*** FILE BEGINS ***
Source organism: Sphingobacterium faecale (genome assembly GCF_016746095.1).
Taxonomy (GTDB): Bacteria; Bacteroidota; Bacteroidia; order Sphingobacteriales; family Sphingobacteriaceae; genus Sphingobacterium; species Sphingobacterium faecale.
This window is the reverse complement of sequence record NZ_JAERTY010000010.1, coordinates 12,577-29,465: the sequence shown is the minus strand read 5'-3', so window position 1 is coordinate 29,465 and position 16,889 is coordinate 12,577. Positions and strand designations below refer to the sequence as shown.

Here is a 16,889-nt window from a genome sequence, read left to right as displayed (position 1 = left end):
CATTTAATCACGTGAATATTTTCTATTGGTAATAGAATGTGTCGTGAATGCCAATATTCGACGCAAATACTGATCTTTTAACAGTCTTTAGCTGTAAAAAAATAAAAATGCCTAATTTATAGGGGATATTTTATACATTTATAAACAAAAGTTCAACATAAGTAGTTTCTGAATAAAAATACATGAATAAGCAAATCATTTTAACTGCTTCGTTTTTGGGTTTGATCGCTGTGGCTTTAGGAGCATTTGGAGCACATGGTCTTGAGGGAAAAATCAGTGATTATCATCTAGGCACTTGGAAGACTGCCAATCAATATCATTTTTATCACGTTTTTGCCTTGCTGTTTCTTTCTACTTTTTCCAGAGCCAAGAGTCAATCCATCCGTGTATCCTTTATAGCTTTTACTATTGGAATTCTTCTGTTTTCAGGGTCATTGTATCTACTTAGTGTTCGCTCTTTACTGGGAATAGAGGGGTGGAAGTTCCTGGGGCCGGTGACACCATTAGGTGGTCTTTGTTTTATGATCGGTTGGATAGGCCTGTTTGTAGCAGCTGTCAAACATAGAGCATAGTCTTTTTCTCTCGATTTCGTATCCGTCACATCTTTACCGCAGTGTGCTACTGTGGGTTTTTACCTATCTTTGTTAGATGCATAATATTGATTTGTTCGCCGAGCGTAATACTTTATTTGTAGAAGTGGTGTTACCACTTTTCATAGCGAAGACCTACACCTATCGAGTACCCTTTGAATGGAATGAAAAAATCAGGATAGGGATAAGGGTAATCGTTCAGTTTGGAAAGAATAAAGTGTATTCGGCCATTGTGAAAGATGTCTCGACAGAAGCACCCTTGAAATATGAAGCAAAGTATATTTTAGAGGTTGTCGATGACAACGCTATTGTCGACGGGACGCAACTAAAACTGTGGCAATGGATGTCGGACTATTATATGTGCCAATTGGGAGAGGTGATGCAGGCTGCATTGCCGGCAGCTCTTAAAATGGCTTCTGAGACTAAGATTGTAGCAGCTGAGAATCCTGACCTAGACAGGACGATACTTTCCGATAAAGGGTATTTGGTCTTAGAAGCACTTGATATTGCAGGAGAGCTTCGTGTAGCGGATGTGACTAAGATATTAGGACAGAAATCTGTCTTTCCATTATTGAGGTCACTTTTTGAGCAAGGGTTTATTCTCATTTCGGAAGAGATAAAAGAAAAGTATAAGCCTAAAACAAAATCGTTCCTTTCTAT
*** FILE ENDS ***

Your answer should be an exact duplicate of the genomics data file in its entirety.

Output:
Source organism: Sphingobacterium faecale (genome assembly GCF_016746095.1).
Taxonomy (GTDB): Bacteria; Bacteroidota; Bacteroidia; order Sphingobacteriales; family Sphingobacteriaceae; genus Sphingobacterium; species Sphingobacterium faecale.
This window is the reverse complement of sequence record NZ_JAERTY010000010.1, coordinates 12,577-29,465: the sequence shown is the minus strand read 5'-3', so window position 1 is coordinate 29,465 and position 16,889 is coordinate 12,577. Positions and strand designations below refer to the sequence as shown.

Here is a 16,889-nt window from a genome sequence, read left to right as displayed (position 1 = left end):
CATTTAATCACGTGAATATTTTCTATTGGTAATAGAATGTGTCGTGAATGCCAATATTCGACGCAAATACTGATCTTTTAACAGTCTTTAGCTGTAAAAAAATAAAAATGCCTAATTTATAGGGGATATTTTATACATTTATAAACAAAAGTTCAACATAAGTAGTTTCTGAATAAAAATACATGAATAAGCAAATCATTTTAACTGCTTCGTTTTTGGGTTTGATCGCTGTGGCTTTAGGAGCATTTGGAGCACATGGTCTTGAGGGAAAAATCAGTGATTATCATCTAGGCACTTGGAAGACTGCCAATCAATATCATTTTTATCACGTTTTTGCCTTGCTGTTTCTTTCTACTTTTTCCAGAGCCAAGAGTCAATCCATCCGTGTATCCTTTATAGCTTTTACTATTGGAATTCTTCTGTTTTCAGGGTCATTGTATCTACTTAGTGTTCGCTCTTTACTGGGAATAGAGGGGTGGAAGTTCCTGGGGCCGGTGACACCATTAGGTGGTCTTTGTTTTATGATCGGTTGGATAGGCCTGTTTGTAGCAGCTGTCAAACATAGAGCATAGTCTTTTTCTCTCGATTTCGTATCCGTCACATCTTTACCGCAGTGTGCTACTGTGGGTTTTTACCTATCTTTGTTAGATGCATAATATTGATTTGTTCGCCGAGCGTAATACTTTATTTGTAGAAGTGGTGTTACCACTTTTCATAGCGAAGACCTACACCTATCGAGTACCCTTTGAATGGAATGAAAAAATCAGGATAGGGATAAGGGTAATCGTTCAGTTTGGAAAGAATAAAGTGTATTCGGCCATTGTGAAAGATGTCTCGACAGAAGCACCCTTGAAATATGAAGCAAAGTATATTTTAGAGGTTGTCGATGACAACGCTATTGTCGACGGGACGCAACTAAAACTGTGGCAATGGATGTCGGACTATTATATGTGCCAATTGGGAGAGGTGATGCAGGCTGCATTGCCGGCAGCTCTTAAAATGGCTTCTGAGACTAAGATTGTAGCAGCTGAGAATCCTGACCTAGACAGGACGATACTTTCCGATAAAGGGTATTTGGTCTTAGAAGCACTTGATATTGCAGGAGAGCTTCGTGTAGCGGATGTGACTAAGATATTAGGACAGAAATCTGTCTTTCCATTATTGAGGTCACTTTTTGAGCAAGGGTTTATTCTCATTTCGGAAGAGATAAAAGAAAAGTATAAGCCTAAAACAAAATCGTTCCTTTCTAT